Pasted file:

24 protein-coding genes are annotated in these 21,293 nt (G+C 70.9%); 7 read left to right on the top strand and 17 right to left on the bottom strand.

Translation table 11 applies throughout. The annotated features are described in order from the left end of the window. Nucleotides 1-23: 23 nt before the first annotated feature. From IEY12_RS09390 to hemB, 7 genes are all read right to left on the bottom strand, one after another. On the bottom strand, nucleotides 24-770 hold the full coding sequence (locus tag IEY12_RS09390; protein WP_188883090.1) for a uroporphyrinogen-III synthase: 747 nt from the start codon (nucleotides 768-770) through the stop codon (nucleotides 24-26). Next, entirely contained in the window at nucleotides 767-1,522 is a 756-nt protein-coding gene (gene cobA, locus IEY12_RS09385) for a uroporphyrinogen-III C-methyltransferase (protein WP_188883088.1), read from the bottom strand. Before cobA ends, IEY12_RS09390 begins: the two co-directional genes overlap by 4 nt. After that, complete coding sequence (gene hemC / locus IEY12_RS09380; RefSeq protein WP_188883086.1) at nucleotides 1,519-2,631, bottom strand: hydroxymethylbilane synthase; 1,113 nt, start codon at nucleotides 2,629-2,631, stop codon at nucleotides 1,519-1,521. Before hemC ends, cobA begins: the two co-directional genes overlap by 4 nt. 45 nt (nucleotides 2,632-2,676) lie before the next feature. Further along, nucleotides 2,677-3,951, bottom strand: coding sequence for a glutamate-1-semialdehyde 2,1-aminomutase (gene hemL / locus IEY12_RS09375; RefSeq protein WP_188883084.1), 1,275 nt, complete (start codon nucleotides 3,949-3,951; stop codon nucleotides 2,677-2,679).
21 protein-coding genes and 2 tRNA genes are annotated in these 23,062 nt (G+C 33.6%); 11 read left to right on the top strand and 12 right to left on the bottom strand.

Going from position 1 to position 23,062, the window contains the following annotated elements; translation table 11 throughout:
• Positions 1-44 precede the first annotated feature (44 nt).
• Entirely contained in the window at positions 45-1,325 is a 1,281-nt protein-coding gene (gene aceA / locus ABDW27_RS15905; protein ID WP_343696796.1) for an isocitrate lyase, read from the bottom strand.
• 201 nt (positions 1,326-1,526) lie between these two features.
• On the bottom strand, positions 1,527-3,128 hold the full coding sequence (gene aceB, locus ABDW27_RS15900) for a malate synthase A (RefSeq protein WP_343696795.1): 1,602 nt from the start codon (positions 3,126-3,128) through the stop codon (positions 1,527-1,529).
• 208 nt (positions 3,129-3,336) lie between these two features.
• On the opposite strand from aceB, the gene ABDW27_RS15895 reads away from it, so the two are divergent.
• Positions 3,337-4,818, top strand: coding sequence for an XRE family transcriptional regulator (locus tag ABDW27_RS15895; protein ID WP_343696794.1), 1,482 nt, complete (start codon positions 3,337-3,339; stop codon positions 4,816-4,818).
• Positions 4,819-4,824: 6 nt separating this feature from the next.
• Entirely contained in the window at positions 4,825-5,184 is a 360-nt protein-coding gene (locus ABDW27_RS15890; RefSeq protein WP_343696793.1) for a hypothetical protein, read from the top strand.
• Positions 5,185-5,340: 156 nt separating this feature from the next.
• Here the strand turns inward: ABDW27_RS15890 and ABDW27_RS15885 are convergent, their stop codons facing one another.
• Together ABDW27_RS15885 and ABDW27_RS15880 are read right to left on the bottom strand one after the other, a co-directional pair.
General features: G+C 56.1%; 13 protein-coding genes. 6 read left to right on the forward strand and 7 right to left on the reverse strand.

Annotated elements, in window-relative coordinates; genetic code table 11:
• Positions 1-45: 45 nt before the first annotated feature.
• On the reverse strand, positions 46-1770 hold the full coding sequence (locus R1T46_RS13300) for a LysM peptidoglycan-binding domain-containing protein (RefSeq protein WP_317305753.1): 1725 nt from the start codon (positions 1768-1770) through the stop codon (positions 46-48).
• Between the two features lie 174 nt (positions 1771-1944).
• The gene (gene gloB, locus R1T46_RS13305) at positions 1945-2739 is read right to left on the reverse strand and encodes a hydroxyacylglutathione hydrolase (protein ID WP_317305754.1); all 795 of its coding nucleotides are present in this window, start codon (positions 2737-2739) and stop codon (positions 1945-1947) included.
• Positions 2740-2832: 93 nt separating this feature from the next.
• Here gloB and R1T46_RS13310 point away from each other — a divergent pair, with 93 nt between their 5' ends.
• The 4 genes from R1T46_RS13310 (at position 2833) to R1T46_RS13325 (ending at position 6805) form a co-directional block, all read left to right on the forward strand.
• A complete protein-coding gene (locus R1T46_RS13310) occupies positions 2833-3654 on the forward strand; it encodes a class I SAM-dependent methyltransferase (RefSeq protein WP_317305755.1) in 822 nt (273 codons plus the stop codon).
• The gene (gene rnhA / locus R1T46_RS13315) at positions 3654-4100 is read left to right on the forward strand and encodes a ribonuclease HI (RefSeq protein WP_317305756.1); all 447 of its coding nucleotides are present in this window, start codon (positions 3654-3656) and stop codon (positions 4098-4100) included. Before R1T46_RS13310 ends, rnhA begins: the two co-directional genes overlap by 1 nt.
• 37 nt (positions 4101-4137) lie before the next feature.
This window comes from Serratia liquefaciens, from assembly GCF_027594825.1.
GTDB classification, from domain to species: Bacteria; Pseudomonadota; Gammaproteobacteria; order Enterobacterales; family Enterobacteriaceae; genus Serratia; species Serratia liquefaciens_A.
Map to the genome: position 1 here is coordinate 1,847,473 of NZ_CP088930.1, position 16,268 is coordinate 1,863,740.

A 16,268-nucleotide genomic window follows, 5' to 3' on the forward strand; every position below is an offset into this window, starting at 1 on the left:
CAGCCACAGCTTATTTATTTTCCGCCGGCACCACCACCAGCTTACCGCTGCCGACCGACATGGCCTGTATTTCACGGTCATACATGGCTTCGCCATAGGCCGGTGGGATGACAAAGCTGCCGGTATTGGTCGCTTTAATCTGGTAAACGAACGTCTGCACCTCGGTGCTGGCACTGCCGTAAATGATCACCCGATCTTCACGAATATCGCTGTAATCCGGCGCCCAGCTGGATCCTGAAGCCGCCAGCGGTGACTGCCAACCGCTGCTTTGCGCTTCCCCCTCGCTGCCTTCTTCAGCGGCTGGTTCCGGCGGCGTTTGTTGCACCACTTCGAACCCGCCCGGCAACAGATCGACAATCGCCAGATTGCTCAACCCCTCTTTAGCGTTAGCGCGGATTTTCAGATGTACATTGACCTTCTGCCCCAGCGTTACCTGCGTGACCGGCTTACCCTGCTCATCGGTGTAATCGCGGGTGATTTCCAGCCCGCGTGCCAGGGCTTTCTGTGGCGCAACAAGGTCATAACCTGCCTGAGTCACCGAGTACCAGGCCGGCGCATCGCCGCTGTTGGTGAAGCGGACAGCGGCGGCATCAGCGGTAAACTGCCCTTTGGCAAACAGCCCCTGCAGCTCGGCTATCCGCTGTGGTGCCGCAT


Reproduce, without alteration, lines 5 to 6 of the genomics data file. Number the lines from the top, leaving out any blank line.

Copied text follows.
• Positions 1-44 precede the first annotated feature (44 nt).
• Entirely contained in the window at positions 45-1,325 is a 1,281-nt protein-coding gene (gene aceA / locus ABDW27_RS15905; protein ID WP_343696796.1) for an isocitrate lyase, read from the bottom strand.